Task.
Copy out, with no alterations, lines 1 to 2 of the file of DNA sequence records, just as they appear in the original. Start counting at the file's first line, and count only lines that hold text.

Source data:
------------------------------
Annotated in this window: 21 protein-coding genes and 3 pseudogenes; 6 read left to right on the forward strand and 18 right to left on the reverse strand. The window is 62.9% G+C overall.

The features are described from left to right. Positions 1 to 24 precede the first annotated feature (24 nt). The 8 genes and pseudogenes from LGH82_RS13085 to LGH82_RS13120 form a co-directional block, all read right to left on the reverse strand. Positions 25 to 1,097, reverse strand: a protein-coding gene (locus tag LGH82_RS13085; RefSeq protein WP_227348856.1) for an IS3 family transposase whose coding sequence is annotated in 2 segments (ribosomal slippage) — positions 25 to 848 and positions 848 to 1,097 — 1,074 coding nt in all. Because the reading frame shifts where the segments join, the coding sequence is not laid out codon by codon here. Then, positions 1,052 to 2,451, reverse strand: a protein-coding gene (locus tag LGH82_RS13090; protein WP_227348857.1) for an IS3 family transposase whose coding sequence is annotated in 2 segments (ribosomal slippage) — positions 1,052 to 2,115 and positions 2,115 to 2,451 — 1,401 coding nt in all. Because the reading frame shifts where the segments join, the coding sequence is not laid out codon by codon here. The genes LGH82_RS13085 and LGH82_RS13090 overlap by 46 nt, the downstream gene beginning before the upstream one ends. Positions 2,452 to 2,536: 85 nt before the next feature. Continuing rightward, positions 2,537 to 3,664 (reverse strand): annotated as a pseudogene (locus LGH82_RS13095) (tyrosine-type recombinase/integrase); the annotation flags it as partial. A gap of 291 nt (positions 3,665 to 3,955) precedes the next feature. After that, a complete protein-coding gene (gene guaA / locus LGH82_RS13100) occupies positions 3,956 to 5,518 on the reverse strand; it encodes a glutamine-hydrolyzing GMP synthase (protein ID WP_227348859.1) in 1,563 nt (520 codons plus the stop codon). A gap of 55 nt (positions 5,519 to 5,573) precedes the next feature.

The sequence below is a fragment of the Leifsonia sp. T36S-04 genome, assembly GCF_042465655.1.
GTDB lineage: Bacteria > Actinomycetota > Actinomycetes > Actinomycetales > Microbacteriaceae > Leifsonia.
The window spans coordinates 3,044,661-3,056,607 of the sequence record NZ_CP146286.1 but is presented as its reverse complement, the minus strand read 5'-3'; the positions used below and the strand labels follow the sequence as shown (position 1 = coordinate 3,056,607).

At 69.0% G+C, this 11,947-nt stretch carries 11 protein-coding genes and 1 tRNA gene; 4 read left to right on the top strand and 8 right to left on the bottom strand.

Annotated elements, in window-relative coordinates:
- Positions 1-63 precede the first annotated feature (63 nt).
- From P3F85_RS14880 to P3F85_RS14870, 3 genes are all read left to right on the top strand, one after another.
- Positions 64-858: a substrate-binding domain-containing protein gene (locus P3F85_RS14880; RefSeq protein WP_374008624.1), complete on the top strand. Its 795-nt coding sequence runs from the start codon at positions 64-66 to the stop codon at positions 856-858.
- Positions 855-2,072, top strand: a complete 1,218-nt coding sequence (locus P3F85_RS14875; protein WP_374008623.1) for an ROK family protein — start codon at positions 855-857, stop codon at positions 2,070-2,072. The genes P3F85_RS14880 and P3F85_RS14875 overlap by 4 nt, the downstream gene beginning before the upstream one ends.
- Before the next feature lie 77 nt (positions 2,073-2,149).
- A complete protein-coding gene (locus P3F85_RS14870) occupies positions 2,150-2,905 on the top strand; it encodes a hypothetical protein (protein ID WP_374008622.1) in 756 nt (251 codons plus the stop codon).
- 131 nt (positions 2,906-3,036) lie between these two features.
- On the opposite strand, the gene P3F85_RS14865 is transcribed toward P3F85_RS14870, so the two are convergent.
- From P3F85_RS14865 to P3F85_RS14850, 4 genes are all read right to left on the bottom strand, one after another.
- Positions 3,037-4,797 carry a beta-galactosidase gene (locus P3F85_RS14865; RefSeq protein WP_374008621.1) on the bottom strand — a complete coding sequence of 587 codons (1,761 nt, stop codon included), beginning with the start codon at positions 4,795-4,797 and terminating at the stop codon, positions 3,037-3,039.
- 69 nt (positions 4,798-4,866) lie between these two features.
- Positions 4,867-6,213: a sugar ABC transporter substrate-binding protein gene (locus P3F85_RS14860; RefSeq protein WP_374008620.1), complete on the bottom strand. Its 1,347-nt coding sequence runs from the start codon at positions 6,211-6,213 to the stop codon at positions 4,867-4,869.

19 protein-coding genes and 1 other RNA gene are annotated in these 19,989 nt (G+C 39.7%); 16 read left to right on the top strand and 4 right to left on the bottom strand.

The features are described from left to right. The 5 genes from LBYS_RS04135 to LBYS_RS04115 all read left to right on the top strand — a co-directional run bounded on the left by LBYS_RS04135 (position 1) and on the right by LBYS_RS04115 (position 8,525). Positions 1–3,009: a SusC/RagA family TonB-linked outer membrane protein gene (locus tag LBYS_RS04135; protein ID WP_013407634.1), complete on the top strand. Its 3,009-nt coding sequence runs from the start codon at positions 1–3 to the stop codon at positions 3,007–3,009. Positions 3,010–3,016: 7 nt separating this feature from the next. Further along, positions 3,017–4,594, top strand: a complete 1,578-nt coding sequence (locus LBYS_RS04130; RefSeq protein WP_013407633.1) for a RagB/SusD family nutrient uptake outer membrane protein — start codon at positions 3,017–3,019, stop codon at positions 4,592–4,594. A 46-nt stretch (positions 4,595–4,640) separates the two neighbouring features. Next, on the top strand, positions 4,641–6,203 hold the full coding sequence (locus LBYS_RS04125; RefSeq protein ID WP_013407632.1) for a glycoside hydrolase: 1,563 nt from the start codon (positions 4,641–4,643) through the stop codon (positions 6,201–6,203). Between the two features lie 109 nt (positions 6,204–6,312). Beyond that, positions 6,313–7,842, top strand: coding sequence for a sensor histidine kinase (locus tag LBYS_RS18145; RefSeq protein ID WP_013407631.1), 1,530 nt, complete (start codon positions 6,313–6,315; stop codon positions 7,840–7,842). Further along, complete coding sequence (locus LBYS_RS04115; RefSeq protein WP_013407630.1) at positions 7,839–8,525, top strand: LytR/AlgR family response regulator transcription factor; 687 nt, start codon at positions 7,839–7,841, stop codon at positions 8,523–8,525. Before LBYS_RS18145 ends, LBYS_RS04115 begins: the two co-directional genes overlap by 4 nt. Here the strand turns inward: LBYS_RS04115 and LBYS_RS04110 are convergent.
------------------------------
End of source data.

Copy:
Annotated in this window: 21 protein-coding genes and 3 pseudogenes; 6 read left to right on the forward strand and 18 right to left on the reverse strand. The window is 62.9% G+C overall.

The features are described from left to right. Positions 1 to 24 precede the first annotated feature (24 nt). The 8 genes and pseudogenes from LGH82_RS13085 to LGH82_RS13120 form a co-directional block, all read right to left on the reverse strand. Positions 25 to 1,097, reverse strand: a protein-coding gene (locus tag LGH82_RS13085; RefSeq protein WP_227348856.1) for an IS3 family transposase whose coding sequence is annotated in 2 segments (ribosomal slippage) — positions 25 to 848 and positions 848 to 1,097 — 1,074 coding nt in all. Because the reading frame shifts where the segments join, the coding sequence is not laid out codon by codon here. Then, positions 1,052 to 2,451, reverse strand: a protein-coding gene (locus tag LGH82_RS13090; protein WP_227348857.1) for an IS3 family transposase whose coding sequence is annotated in 2 segments (ribosomal slippage) — positions 1,052 to 2,115 and positions 2,115 to 2,451 — 1,401 coding nt in all. Because the reading frame shifts where the segments join, the coding sequence is not laid out codon by codon here. The genes LGH82_RS13085 and LGH82_RS13090 overlap by 46 nt, the downstream gene beginning before the upstream one ends. Positions 2,452 to 2,536: 85 nt before the next feature. Continuing rightward, positions 2,537 to 3,664 (reverse strand): annotated as a pseudogene (locus LGH82_RS13095) (tyrosine-type recombinase/integrase); the annotation flags it as partial. A gap of 291 nt (positions 3,665 to 3,955) precedes the next feature. After that, a complete protein-coding gene (gene guaA / locus LGH82_RS13100) occupies positions 3,956 to 5,518 on the reverse strand; it encodes a glutamine-hydrolyzing GMP synthase (protein ID WP_227348859.1) in 1,563 nt (520 codons plus the stop codon). A gap of 55 nt (positions 5,519 to 5,573) precedes the next feature.